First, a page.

The city of Detroit may be known to many people as Motown, but we like to think we've helped rename it "Joe-town," the home of the great world heavyweight champion, Joe Louis.
Last week a gift from SPORTS ILLUSTRATED to The Detroit Institute of Arts, its Founders Society and the people of Detroit was unveiled at the intersection of Jefferson and Woodward avenues on the occasion of the museum's centennial. It is a sculpture called Monument to Joe Louis and it opened to mixed reviews.
The bronze arm and fist, 8,000 pounds, 24 feet long and suspended from a pyramidal support of bronze poles above pedestrian and vehicular traffic, elicited some verbal left hooks and right uppercuts from downtown Detroit office workers. Some wanted to know where the rest of the sculpture was. Others worried that it looked too much like a Black Power salute. Still others asked, "Where's the glove?"
It was four years ago that Zach Morfogen, Time Inc.'s Director of Corporate Cultural Affairs, and Phil Howlett, then SI Publisher, got the idea of commissioning a sculpture honoring the Brown Bomber as SI's gift to Detroit. "To the best of my knowledge," says Morfogen, "no magazine had ever commissioned a major work of art."
October 27, 1986
Both Howlett and Morfogen agreed that Californian Robert Graham should be the artist to execute it. His works are in the Whitney Museum, and he had been commissioned to do the Olympic Gateway at the Los Angeles Memorial Coliseum. Graham, working in the foundry adjacent to his Venice studio and using the ancient process of lost-wax casting, divided the full-size model into eight segments. After casting, the sections were reassembled and the seams fitted, welded and smoothed. Finally, the surface was polished and treated to allow for the natural process of weathering.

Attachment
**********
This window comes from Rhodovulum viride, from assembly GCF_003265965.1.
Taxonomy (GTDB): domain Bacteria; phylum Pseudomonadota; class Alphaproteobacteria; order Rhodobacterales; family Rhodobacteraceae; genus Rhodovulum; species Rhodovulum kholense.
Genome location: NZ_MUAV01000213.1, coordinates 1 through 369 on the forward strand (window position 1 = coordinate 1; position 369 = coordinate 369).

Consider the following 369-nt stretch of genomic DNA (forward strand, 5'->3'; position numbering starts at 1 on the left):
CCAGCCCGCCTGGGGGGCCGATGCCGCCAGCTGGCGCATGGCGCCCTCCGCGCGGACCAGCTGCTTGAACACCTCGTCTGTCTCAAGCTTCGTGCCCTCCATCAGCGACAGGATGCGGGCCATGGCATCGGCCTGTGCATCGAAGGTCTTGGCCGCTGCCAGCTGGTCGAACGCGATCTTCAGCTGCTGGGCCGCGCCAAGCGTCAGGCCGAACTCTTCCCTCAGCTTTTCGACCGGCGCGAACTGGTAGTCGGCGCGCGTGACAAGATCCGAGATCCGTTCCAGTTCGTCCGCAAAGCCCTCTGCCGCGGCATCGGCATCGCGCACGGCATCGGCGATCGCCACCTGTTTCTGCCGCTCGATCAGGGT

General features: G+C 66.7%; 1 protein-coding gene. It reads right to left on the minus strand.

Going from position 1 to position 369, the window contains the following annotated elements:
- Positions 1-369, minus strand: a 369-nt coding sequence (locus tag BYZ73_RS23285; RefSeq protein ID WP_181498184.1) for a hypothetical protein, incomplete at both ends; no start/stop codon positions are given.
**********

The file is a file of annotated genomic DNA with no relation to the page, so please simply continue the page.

Before Graham started on his magnum opus, he submitted a maquette, a two-foot-high model of the larger work, for approval. By that time, Howlett had been promoted to senior vice president of magazines, and Bob Miller had taken over as publisher of SI. Miller was impressed with the maquette. "I thought it was sensational," he says.
Miller then came up with the idea of creating an award dedicated to the memory of Joe Louis. Of the statue and the award, Miller, who is now a Time Inc. group publisher, says, "Detroit as a community had supported us over the years through advertising revenues and the people who subscribe to the magazine. It was our way of saying thank you." Starting in April 1987, the Joe Louis Award will be presented annually to the individual associated with the city's sports community who best exemplifies the spirit of the great boxer. The award is a miniature reproduction of Monument to Joe Louis and will be hand-cast by Graham.
As to the various verbal body blows his sculpture has received, Graham remains quite serene. "The reaction has nothing to do with art," says Graham. "It's how people respond to a lot of complex issues, and Black Power is just one of them. The work has these real loaded issues around it because it's Joe Louis, it's Detroit and it's public. It's about how do people react to this monument, in this city, at this time."
As far as we're concerned, it's a knockout.